Apple’s Jailbroken iPhone Patent Outrage: Really?
March 28th, 2009
Daniel Eran Dilger
Various rumor and gadget websites are finding delicious irony in the fact that a recent patent filing by Apple displays a graphic of a jailbroken phone. Are you kidding me, really?
Nilay Patel of Engadget wrote, “Uh oh, Apple — it looks like even your attorneys are dirty, thieving jailbreakers.” Kelly Hodgkins of the Boy Genius Report wrote “Considering that Apple is trying to use copyright infringement and the DMCA to hinder jailbreaking, it is unusual to see such an image in an official Apple document.”
It Boggles the Mind.
Who exactly is Apple stealing from when it jailbreaks the iPhone itself? Not the jailbreak community, which offers its work for free. So is this a case of Apple stealing from itself? Right.
This is about as ridiculous as the headlines about police charging a teenage girl with child pornography after she published naked pictures of herself.
Is Apple also being hypocritical for using its own logo after it sues others to stop them from using logos that might look like it? It is also ironic or “unusual” to see Apple using the trademark “iPod,” podcasting, and “Podcast Producer” after attempting to stop others from using the name “pod” in their products to protect those same trademarks?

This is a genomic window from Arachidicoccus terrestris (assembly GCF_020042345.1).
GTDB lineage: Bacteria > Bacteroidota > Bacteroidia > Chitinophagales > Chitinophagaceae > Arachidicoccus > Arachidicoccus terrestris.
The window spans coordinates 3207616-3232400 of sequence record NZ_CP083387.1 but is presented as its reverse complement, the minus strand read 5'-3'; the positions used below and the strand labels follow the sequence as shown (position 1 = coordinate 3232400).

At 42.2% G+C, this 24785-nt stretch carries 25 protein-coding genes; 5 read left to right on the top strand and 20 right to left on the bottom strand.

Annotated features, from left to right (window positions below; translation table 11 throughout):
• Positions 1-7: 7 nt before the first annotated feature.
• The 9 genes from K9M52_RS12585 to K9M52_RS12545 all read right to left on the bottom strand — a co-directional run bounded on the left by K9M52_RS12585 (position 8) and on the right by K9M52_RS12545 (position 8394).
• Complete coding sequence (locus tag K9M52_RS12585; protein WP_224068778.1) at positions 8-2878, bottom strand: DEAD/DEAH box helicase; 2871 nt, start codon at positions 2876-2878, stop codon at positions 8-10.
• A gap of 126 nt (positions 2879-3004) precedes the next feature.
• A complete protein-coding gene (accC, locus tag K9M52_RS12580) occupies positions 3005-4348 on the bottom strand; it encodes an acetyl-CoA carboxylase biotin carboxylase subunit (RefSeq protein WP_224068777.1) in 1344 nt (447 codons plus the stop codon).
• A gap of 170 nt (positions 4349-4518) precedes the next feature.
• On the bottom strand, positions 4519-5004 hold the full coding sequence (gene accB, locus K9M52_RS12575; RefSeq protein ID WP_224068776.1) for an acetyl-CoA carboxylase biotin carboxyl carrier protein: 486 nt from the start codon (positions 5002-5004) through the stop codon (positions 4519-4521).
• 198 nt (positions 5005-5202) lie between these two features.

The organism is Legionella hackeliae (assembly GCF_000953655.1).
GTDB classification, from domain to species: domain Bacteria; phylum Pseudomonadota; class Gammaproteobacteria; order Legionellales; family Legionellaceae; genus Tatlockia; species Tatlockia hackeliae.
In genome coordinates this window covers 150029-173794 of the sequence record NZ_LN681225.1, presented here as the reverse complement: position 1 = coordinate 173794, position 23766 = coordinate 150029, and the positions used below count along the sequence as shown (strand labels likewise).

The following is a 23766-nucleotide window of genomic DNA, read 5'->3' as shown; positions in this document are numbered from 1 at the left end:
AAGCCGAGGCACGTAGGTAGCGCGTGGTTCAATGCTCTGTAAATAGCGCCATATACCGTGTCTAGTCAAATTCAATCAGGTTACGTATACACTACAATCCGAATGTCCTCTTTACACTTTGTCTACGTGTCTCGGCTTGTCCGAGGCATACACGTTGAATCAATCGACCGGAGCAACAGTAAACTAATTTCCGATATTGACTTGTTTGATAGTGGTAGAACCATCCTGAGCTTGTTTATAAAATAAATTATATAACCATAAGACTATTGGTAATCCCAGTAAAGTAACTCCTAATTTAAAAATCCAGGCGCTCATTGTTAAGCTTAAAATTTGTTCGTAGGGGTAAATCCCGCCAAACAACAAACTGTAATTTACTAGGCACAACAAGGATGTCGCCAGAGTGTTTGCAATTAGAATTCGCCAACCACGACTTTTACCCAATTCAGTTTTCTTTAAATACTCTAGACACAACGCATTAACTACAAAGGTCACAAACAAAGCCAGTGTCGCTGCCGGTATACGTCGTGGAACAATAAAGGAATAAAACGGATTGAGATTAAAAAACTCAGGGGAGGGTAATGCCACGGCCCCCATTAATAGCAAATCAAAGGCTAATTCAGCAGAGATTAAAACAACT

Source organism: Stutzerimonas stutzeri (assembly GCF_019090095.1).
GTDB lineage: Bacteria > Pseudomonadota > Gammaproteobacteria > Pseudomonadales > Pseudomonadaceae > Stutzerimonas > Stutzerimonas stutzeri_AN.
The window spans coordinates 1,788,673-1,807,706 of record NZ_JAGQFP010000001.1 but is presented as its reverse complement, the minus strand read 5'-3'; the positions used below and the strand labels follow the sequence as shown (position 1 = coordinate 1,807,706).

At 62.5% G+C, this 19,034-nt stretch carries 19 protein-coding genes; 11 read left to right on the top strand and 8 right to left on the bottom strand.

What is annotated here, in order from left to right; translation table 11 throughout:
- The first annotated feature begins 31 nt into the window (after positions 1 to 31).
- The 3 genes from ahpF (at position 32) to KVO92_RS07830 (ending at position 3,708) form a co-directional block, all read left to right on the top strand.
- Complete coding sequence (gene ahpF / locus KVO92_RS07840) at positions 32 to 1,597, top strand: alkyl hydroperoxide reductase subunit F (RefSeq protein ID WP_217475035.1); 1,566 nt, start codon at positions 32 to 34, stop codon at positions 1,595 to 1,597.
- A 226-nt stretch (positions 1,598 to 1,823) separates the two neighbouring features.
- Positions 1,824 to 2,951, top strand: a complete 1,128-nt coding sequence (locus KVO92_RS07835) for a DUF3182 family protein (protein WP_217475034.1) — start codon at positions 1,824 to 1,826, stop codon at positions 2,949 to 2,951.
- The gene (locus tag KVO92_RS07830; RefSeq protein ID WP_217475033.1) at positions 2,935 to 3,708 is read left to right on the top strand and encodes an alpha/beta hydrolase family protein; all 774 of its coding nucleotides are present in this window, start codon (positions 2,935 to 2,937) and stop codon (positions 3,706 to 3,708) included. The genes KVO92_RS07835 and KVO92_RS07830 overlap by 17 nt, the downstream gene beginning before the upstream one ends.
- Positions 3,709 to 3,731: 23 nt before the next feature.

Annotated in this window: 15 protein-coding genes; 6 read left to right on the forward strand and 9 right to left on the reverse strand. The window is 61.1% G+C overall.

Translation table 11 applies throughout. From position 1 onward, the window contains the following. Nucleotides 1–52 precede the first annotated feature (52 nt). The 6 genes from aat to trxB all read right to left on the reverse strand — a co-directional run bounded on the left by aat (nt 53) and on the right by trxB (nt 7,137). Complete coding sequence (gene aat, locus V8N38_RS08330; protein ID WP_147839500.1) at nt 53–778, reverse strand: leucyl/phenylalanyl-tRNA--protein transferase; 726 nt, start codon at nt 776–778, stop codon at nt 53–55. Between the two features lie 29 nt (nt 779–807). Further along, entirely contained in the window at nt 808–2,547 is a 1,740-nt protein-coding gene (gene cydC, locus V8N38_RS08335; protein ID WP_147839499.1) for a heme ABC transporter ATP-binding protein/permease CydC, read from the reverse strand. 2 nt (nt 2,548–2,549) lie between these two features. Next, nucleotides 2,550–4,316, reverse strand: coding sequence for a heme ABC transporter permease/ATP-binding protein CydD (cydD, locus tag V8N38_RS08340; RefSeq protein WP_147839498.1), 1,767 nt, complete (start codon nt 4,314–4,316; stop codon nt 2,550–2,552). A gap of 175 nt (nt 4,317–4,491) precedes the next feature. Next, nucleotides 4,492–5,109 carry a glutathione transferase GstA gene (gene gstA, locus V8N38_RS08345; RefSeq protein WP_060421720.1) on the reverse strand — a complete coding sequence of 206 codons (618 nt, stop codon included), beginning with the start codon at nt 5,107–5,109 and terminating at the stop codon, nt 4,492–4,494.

Would it also be devious or immoral or an unfair double-standard for Apple to run its Mac OS X operating system on generic PC hardware internally, as it did during development in the Intel transition? Hello people, Apple can do anything it wants with its own software, trademarks, and licensing, even if it demands other do not do certain things with those bits of intellectual property.
It shouldn’t even be surprising that Apple employees were using jailbreak software within the company when this patent was filed in late 2007, before the official iPhone SDK was released.
Now, if Apple were using Linux in violation of the GPL, or using Microsoft Office without proper licensing, or using cracked Photoshop warez, or using RIAA music without paying the labels, then yes we’d have some ironic hypocrisy given Apple’s willingness to sue over its own rights. But that isn’t happening here, so the cackling from bloggerdom is simply embarrassing to read.
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